An Eco-Certification Primer

Have you ever done your best to swim through the alphabet soup of eco-certifications? And with Apple voluntarily pulling the EPEAT label from its products (and then changing its mind two days later), there is increased scrutiny and more need than ever to understand how these labels differ and what each brings to the table. So, even though at this time of year, any kind of swim probably sounds pretty appealing, you’d probably prefer a lot less confusion around that alphabet soup, and a bit more clarification on what all of the certifications are out there, and what they mean to you as an AV professional.

Energy Star: As a certification backed by the U.S. Environmental Protection Agency and the U.S. Department of Energy, Energy Star carries some serious street cred! Ranging from audiovisual to hospitality/hotels to water/wastewater utilities, the primary focus of Energy Star-certified electronics is traditionally around the power consumption of consumer audiovideo. So, for the professional market, we have long discounted the value of the Energy Star certification. However, as boundaries between our markets increasingly encroached upon one another — and as our clients have continued to ask for certified products — there was a movement supported by InfoComm to provide influence and advice on how the Energy Star certification could be implemented in a professional market. Thanks to the input and feedback from AV professionals, Energy Star now considers the needs of the ProAV market in standby functionalities.

Key features:

  • Focuses on energy consumption
  • 20 years in existence
  • Backed by U.S. EPA
  • Third-party verified
  • Excludes projectors, wireless microphones, media servers, videoconferencing systems, control and automation products and battery-operated products

EPEAT: EPEAT is a registry of products that meet a set of environmental criteria. The criteria include: Reduction/elimination of environmentally sensitive materials; material selection; design for end of life; product longevity/life extension; energy conservation; end-of-life management; corporate performance; packaging. There are three levels of achievement, ranging from Bronze (meets all criteria) to Silver (meets all criteria plus 50 percent of optional) to Gold (meets all criteria plus 70 percent of optional). The U.S. EPA requires that 95 percent of its electronics purchased meet EPEAT criteria.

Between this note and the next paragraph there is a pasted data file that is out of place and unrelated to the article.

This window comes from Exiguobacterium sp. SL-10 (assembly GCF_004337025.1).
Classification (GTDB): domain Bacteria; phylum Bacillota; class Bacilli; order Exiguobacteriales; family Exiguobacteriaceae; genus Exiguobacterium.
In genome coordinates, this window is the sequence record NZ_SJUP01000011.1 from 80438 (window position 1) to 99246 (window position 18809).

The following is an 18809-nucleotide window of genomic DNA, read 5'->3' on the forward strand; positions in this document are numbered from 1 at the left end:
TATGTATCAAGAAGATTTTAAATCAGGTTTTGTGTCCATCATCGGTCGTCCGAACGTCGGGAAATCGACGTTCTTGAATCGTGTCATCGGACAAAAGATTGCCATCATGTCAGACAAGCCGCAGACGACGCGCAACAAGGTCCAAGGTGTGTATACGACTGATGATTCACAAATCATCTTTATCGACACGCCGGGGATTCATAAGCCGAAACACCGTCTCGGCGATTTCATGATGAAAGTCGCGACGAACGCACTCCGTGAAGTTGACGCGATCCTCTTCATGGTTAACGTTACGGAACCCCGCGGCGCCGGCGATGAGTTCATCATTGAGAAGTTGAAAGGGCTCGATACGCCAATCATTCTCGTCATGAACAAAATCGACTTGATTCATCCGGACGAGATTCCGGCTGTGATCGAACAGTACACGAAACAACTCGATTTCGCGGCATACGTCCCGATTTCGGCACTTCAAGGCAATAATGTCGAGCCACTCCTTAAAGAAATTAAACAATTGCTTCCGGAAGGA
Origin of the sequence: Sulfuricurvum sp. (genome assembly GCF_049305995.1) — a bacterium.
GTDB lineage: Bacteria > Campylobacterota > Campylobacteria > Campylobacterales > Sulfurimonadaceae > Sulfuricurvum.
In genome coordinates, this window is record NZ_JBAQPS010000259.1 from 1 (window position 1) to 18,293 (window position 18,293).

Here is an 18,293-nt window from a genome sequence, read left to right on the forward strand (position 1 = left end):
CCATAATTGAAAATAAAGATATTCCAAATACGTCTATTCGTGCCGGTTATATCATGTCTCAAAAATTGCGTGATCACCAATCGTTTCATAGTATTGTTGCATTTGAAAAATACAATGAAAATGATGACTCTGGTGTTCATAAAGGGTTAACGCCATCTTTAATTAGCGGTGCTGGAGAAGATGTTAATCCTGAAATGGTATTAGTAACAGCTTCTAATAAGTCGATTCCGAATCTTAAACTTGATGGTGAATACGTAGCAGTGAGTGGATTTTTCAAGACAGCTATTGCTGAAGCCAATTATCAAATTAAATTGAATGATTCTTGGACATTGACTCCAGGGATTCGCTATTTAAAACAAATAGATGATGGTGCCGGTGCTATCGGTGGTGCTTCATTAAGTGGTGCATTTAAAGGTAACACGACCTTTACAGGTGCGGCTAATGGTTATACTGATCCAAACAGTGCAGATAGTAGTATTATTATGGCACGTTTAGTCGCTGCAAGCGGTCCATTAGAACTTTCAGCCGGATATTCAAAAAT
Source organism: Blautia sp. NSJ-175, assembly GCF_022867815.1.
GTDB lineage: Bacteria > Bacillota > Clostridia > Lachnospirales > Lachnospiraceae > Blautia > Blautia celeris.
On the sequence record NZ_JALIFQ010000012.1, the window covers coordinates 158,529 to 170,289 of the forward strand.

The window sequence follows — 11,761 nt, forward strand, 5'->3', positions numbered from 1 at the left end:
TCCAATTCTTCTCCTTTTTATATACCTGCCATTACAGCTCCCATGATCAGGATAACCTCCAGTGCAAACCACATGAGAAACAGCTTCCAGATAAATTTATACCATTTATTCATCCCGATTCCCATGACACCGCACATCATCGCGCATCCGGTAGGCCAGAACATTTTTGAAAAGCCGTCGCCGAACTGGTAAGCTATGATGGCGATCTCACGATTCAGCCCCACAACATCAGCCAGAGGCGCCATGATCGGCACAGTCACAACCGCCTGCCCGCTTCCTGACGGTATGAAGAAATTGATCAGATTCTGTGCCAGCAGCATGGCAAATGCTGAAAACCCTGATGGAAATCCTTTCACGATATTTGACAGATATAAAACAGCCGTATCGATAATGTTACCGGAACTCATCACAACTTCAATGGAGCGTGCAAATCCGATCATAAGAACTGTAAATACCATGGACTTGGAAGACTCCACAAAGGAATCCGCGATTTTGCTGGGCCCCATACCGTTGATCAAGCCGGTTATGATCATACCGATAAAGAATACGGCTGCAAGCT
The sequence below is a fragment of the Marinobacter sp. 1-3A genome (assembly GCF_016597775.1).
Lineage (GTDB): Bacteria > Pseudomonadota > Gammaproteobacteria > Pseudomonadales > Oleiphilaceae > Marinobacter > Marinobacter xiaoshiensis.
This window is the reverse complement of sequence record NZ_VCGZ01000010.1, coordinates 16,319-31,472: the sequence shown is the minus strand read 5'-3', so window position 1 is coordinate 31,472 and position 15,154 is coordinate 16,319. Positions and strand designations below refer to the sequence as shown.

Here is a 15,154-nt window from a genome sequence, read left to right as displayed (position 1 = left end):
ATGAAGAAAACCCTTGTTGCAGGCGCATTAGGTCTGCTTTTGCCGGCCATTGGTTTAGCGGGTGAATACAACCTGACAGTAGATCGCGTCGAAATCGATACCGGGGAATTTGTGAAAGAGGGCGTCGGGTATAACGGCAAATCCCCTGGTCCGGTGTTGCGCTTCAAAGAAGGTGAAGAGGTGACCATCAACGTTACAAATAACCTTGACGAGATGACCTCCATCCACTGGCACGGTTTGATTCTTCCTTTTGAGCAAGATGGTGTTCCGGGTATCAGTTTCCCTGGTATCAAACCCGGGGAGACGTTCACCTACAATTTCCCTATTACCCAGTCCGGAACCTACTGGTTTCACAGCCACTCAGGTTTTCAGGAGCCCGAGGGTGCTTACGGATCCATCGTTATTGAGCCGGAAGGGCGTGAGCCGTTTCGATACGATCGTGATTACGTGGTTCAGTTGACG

Key features:

  • Self-certifying
  • Traditionally just PCs and PC displays, but will soon include TVs and imaging equipment

TCO: Self-proclaimed as the broadest certification, TCO has long been centered around the IT industry, but includes projector and displays. It considers its standards to be more about sustainability, so they include more than just environmental criteria. This includes corporate social responsibility, environmental management system, hazardous substances in products and packaging, climate aspects, ergonomics, health, safety and emissions, products and packaging designed for recycling and product take-back.

Key features:

  • TCO is a pass/fail system, meaning the product must meet ALL criteria to qualify
  • 20 years in existence
  • Includes projectors
  • Covers social, economic and environmental
  • Requires third-party verification

As Clare Hobby, regional manager of TCO observed, the ProAV industry seems to have surpassed the IT industry in having the most energy and enthusiasm for supporting eco-certifications. We should be proud that our demand is having a positive influence on our vendors in manufacturing more responsible products. Be sure to look at these eco-certifications for more resources and insight on how to include specs in your purchasing activity.

Midori Connolly is CEO and Chief AVGirl of Pulse Staging & Events, Inc. in Escondido, California. She wrote the first-ever set of Sustainable Staging guidelines after discovering none existed. She is the vice-chair of the AV committee for the U.S. EPA’s Green Meetings Standards and regularly speaks and writes about corporate social responsibility and green practices in live events and meeting planning. Reach her at